May. 15th, 2011

The devices announced at MWC back in February are finally starting to come on to the market.

I had been thinking that the S-E XPERIA Arc was going to be the best of the bunch. If you want a really good camera in an Android phone and that's the most important thing for you, then it still is, but otherwise it's not entirely ideal. If it'd been released six or twelve months ago it would've been the best thing on the market, so it's still not a bad choice.

For top-end right now I'd go with a Samsung Galaxy S II. It's what I'd be buying if I were upgrading today. Big beautiful screen, Android 2.3, dual-core processor, and a gig of memory so it can handle running a bunch of stuff at once. Really the only drawback I can see is the lack of a shutter key, but almost all Android phones have this problem except the new S-E devices.

For mid-range, either the older Galaxy S or the new S-E XPERIA Neo. The Neo is probably the better bet, it's a newer device so it'll get updates for longer.

The update situation is looking a lot better. Most of the major manufacturers have agreed to do updates for at least 18 months after release. Whether they stick to that is another question entirely, but it's a good start.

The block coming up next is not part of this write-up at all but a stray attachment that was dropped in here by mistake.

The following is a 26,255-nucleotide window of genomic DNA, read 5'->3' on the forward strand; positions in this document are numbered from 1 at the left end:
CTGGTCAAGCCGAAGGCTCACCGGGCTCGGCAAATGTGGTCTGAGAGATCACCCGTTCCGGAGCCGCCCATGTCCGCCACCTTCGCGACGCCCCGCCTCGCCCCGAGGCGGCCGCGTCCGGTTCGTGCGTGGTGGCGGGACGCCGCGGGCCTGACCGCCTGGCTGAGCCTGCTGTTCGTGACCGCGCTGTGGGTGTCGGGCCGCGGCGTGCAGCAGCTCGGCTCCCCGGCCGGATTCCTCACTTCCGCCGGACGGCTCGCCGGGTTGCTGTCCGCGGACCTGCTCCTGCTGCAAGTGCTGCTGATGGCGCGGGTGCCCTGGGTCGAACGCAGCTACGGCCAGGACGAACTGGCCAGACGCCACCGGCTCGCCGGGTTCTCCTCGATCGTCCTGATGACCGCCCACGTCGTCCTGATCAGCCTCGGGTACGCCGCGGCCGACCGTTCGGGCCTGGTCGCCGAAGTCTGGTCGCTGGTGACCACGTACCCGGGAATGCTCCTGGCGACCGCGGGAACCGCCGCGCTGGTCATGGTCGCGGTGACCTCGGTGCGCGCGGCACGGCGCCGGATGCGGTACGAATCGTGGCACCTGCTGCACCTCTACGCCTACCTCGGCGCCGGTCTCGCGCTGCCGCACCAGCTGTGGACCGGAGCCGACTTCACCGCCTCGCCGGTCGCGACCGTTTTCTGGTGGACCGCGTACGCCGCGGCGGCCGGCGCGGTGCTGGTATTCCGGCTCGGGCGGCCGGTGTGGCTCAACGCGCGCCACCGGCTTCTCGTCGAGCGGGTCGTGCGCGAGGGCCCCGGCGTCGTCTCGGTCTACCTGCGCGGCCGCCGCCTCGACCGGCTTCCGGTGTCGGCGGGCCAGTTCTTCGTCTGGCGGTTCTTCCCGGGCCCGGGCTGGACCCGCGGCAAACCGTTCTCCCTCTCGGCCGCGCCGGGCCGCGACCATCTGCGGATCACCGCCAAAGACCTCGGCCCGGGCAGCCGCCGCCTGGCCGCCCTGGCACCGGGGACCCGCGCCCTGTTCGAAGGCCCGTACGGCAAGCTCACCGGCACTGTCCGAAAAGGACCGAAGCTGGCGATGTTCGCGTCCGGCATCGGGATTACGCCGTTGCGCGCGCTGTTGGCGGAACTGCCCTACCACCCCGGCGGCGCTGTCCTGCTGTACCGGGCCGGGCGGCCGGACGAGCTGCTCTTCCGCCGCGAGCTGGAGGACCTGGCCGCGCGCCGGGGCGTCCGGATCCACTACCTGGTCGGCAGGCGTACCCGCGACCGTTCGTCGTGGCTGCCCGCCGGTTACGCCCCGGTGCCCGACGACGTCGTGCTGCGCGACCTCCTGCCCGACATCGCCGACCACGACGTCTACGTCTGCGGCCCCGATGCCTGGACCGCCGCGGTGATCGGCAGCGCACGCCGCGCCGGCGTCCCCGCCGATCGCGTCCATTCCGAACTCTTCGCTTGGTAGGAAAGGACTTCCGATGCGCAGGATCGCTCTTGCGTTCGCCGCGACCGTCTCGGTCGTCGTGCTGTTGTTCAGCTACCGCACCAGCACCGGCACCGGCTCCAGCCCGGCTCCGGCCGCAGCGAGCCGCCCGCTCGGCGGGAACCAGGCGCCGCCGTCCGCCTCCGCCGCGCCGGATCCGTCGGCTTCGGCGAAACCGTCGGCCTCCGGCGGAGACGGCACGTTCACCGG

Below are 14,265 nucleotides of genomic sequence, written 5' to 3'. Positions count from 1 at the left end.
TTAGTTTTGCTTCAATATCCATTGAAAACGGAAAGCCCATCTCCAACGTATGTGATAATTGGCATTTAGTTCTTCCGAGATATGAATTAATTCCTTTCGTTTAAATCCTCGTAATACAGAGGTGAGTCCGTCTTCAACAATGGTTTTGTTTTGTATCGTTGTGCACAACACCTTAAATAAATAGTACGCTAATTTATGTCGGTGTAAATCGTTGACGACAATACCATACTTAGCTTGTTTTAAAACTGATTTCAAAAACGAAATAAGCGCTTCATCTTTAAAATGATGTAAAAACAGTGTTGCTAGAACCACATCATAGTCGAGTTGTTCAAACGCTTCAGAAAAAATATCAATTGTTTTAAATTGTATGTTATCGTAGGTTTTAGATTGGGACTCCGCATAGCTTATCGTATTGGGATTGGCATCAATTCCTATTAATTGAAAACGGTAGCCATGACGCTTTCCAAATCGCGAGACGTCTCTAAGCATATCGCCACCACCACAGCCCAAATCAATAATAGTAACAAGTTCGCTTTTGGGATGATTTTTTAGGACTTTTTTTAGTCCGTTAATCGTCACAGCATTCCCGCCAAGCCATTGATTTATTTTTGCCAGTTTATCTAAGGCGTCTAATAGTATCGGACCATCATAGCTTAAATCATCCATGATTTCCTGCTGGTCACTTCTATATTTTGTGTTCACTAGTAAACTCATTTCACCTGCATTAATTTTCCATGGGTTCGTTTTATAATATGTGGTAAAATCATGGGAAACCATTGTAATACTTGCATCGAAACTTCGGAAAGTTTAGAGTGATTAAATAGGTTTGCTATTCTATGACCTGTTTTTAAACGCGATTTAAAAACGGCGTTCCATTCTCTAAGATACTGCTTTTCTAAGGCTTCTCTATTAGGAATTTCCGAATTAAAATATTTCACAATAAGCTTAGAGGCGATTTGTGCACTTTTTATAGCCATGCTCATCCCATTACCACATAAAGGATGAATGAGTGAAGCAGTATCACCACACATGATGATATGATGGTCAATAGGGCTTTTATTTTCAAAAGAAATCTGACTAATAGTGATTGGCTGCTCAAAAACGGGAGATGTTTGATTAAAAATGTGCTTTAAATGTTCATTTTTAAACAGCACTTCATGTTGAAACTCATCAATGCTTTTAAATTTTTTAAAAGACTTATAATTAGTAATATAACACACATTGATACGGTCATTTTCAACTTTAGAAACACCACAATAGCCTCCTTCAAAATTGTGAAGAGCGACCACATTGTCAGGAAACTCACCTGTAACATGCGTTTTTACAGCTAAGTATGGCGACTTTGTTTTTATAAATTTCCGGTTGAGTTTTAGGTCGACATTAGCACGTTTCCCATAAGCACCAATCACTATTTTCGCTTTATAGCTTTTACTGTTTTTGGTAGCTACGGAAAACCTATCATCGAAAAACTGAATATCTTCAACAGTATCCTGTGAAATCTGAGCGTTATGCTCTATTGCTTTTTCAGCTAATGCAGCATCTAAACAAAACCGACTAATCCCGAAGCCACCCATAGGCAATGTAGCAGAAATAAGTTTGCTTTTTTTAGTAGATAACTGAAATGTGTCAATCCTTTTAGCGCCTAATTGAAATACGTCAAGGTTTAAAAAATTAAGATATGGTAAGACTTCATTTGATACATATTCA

If you want to hack your phone, go with a new S-E unit. Everyone else is locking down their bootloaders and not providing any ("legit") way around that. You'll have to buy an unlocked unbranded unsubsidised unit, but at least it's an option. Motorola have said they'll be doing something at some point, but so far S-E are the only ones to have been really explicit about this. HTC used to be great, but their latest phones are locked down.

As tempted as I am by the SGS II my Desire is only a bit over a year old so it's not really justifiable right now. The Desire is due for a 2.3 update soonish, and by the time it's two years old the landscape is going to be different again: I expect S-E will have dual-core phones, and Nokia's WinPhone 7 devices will finally be out. Maybe they'll be flops, but there's potential there.

And the iPhone 5 will have been out a while, so if there's anything genuinely revolutionary in it we'll be starting to see the droid OEMs responding.

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